Loading...

Recent Federal Reserve Monetary Policy

11,553 views

Loading...

Loading...

Transcript

The interactive transcript could not be loaded.

Loading...

Loading...

Rating is available when the video has been rented.
This feature is not available right now. Please try again later.
Published on Jan 19, 2011

Presentation by Steve Meyer, Senior Adviser, Federal Reserve Board of Governors. January 14, 2011 From the Federal Reserve: http://www.federalreserve.gov

Hello, I'm Steve Meyer. I'm an economist here at the Federal Reserve in Washington. The Fed is the central bank of the United States, the Congress created the Fed and made it responsible for monetary policy. I'm going to spend a few minutes discussing monetary policy and recent steps the Fed has taken
to support our nation's economic recovery. The Fed adjusts monetary policy to promote maximum sustainable growth in output and employment and to keep inflation low and stable. When the outlook for growth is too slow and unemployment is high the Fed can push interest rates down to make credit less
expensive that helps the economy grow more quickly and create more jobs.
If inflation is extremely low, pushing interest rates down can help prevent the dangerous of slide into deflation, meaning a continuing decline in prices in wages. But if inflation is rising and the economy is growing too strongly the Fed can push up interest rates to reign in growth and control inflation. In normal times, before the recent global financial crisis the Fed adjusted short term interest rates such as the rate at which banks lend to each other over night. To make those adjustments the Fed bought and sold U.S. government bonds, notes, and bills. Longer term interest rates including those on home mortgages, auto loans, and business credit generally moved up and down with short term rates, though rarely by the same amount. As the financial crisis intensified the economy began to contract, unemployment started to climb, and the risk of deflation rose so the Fed reduced short term interest rates sharply. By the end of 2008, short term interest rates were close to zero, about as low as possible, even so output and employment continued to shrink. The Fed decided it needed to do more. To push down longer term interest rates the Fed bought a large amount of bonds and other longer term securities issued or guaranteed by the U.S. Government, about 1.7 trillion dollars in total. The Fed spread out its
purchases from late 2008 into early 2010 and it conducted competitive auctions to ensure that it paid the lowest prices possible. This monetary policy was effective, longer term interest rates fell, business and
households were able to borrow at lower rates, and asset values rose. The Feds actions together with steps taken by other parts of the U.S. government help the economy start growing again in the summer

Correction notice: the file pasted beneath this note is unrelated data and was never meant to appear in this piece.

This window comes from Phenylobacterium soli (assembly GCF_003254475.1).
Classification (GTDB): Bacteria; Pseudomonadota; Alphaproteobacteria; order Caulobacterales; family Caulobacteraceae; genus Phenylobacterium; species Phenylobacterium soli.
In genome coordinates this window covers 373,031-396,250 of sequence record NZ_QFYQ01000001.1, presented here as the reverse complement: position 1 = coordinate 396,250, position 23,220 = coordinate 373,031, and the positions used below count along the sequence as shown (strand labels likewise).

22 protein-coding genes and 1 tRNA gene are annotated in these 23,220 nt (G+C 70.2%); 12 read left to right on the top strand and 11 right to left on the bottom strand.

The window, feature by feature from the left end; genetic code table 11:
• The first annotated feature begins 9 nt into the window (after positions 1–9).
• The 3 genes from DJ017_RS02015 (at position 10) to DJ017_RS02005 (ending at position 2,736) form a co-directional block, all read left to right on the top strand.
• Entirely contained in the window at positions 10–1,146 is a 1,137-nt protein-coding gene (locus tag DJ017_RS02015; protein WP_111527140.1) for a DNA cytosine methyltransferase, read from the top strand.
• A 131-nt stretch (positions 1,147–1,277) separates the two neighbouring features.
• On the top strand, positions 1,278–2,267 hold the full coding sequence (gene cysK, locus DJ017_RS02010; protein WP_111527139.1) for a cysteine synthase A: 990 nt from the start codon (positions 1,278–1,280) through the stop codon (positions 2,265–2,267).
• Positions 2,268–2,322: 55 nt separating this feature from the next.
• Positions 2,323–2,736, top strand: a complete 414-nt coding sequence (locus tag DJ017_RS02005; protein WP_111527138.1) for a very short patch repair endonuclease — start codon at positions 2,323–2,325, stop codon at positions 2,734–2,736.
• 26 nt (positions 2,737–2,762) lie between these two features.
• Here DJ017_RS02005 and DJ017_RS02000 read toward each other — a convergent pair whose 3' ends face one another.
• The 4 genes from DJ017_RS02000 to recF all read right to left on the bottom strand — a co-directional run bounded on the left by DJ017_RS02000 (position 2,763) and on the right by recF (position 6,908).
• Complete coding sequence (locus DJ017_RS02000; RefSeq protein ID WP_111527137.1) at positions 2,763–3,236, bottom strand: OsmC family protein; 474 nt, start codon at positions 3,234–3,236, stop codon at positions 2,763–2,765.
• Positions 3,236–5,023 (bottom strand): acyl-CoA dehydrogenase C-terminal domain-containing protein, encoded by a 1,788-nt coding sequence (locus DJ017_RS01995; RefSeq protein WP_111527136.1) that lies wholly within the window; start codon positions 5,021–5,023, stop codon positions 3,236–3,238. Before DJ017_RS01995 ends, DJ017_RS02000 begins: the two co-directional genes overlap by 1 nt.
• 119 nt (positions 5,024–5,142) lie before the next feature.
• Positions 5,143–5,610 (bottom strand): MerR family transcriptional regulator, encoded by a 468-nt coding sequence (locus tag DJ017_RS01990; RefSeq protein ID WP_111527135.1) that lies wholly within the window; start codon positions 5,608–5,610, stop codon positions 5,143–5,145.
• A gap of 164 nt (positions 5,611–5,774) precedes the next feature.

of 2009, and inflation stayed low.
Unfortunately, the recovery slowed in the middle of 2010, unemployment was near 10 percent and the economies expansion became too sluggish to bring unemployment down. Meanwhile inflation continued to trend lower and there was a growing risk of deflation. So in November of 2010, after several months
of public discussion, Fed officials decided to start a second round of securities purchases, they announced they intended to buy an additional $600 billion dollars of longer term U.S. Treasury securities, about one-third as much as in the first round. You may wonder how the Fed pays for the bonds and other securities it buys. The Fed does not pay with paper money, instead the Fed pays the sellers bank using newly created electronic funds and the bank adds those funds to the sellers account.
The seller can spend the funds or can simply leave them in the bank. If the funds stay in the bank then the bank can increase its lending, purchase more assets or build up the reserves it holds on deposit at the Fed. More broadly, the Feds securities purchases increase the total amount of reserves that the banking
system keeps at the Fed. Whether the Feds purchases lead to an increase of the amount of money circulating in the economy depends on what banks do with the new reserves and on what sellers do with the funds they receive. As it happens the money supply has not grown unusually rapidly since the Fed
began its first round of asset purchases, if anything the money supply has been growing more slowly than normal and as I noted earlier inflation declined while the Fed was conducting its first round of purchase and is now quite low. Still if the Fed were to continue buying securities even as banks eventually expand their lending then the money supply could increase too rapidly and inflation could
become too high, Fed policy makers are determined to avoid that outcome. The Fed will not keep buying large amounts of securities on and ongoing basis. Its purchases are a temporary measure to help the economy recover. When the economy has recovered sufficiently the Fed will reduce it's holdings of...
http://www.federalreserve.gov/mediace...

Comments are disabled for this video.
When autoplay is enabled, a suggested video will automatically play next.

Up next


to add this to Watch Later

Add to

Loading playlists...